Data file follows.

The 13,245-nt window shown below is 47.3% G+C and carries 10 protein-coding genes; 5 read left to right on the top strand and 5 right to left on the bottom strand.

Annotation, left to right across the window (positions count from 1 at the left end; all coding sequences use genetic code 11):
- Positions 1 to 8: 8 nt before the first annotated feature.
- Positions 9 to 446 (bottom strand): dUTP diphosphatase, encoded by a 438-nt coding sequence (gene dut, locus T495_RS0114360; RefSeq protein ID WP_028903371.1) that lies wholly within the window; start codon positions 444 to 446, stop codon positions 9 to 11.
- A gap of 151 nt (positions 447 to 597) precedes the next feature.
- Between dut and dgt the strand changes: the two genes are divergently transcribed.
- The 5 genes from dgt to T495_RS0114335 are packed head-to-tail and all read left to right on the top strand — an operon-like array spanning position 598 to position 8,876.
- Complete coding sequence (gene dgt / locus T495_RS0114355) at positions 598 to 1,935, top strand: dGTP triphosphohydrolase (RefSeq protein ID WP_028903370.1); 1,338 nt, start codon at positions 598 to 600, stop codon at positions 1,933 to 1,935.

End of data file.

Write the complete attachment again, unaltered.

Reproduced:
The 13,245-nt window shown below is 47.3% G+C and carries 10 protein-coding genes; 5 read left to right on the top strand and 5 right to left on the bottom strand.

Annotation, left to right across the window (positions count from 1 at the left end; all coding sequences use genetic code 11):
- Positions 1 to 8: 8 nt before the first annotated feature.
- Positions 9 to 446 (bottom strand): dUTP diphosphatase, encoded by a 438-nt coding sequence (gene dut, locus T495_RS0114360; RefSeq protein ID WP_028903371.1) that lies wholly within the window; start codon positions 444 to 446, stop codon positions 9 to 11.
- A gap of 151 nt (positions 447 to 597) precedes the next feature.
- Between dut and dgt the strand changes: the two genes are divergently transcribed.
- The 5 genes from dgt to T495_RS0114335 are packed head-to-tail and all read left to right on the top strand — an operon-like array spanning position 598 to position 8,876.
- Complete coding sequence (gene dgt / locus T495_RS0114355) at positions 598 to 1,935, top strand: dGTP triphosphohydrolase (RefSeq protein ID WP_028903370.1); 1,338 nt, start codon at positions 598 to 600, stop codon at positions 1,933 to 1,935.